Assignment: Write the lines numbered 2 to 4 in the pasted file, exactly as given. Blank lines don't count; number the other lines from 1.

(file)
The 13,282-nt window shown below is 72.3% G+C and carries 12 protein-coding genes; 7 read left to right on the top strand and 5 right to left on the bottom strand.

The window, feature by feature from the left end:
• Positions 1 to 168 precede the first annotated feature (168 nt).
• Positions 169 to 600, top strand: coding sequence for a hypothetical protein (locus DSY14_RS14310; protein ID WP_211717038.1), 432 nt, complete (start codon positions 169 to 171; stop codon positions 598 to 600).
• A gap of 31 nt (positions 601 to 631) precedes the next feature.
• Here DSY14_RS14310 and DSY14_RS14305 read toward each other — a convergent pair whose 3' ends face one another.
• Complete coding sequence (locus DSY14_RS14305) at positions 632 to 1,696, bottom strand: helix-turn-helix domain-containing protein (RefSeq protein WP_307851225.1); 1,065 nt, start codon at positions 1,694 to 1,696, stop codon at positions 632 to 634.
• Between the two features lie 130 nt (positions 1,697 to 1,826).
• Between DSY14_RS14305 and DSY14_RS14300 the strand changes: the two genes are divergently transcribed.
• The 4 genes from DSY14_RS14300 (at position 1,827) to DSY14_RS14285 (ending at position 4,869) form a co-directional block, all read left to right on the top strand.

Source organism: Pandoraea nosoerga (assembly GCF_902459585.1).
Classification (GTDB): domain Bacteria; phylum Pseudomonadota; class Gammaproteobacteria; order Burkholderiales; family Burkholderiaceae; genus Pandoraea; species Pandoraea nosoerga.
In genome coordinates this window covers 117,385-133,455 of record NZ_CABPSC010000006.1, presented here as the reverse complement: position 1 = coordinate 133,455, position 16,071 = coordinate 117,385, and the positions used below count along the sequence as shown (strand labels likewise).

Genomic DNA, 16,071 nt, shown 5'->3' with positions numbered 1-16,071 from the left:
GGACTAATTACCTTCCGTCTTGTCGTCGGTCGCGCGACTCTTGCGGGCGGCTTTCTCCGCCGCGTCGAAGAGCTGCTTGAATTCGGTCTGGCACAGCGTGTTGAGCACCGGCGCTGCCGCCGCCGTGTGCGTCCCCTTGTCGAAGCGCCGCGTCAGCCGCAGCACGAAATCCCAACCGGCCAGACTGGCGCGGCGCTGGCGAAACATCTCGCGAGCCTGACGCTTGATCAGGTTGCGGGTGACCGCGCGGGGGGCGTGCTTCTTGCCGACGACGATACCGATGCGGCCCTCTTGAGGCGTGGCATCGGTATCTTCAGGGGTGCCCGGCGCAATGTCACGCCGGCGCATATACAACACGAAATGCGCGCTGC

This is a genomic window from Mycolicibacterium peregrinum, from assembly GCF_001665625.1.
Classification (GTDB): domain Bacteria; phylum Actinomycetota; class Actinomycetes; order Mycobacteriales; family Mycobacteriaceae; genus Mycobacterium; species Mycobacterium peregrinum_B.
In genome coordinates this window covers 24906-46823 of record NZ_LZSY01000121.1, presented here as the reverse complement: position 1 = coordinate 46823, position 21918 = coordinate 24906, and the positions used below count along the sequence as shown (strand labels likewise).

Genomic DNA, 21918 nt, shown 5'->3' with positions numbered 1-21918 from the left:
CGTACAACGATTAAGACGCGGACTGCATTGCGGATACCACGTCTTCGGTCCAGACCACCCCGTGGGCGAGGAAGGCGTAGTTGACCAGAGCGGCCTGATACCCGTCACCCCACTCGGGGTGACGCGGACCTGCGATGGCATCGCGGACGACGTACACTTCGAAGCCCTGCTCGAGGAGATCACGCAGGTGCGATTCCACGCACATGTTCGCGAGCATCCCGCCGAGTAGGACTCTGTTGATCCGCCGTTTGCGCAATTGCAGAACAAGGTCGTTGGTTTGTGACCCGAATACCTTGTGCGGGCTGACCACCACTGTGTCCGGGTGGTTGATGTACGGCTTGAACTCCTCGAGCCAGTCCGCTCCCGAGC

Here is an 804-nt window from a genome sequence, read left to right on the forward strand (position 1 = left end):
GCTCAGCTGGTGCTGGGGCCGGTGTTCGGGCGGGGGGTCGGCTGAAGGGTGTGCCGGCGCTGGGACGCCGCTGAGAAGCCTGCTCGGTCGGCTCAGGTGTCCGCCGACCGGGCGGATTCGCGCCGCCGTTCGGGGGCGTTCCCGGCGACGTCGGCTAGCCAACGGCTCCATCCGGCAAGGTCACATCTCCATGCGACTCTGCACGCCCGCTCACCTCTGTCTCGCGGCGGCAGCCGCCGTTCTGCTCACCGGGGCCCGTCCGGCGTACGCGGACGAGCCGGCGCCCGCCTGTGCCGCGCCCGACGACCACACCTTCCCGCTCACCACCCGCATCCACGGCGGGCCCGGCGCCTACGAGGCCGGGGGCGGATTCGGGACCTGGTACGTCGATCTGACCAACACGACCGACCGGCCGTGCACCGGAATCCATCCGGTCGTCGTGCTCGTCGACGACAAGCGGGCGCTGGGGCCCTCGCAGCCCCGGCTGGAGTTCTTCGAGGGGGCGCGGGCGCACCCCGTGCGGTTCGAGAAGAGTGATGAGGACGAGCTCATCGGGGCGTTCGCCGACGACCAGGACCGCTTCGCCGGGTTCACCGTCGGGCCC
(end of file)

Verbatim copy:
The window, feature by feature from the left end:
• Positions 1 to 168 precede the first annotated feature (168 nt).
• Positions 169 to 600, top strand: coding sequence for a hypothetical protein (locus DSY14_RS14310; protein ID WP_211717038.1), 432 nt, complete (start codon positions 169 to 171; stop codon positions 598 to 600).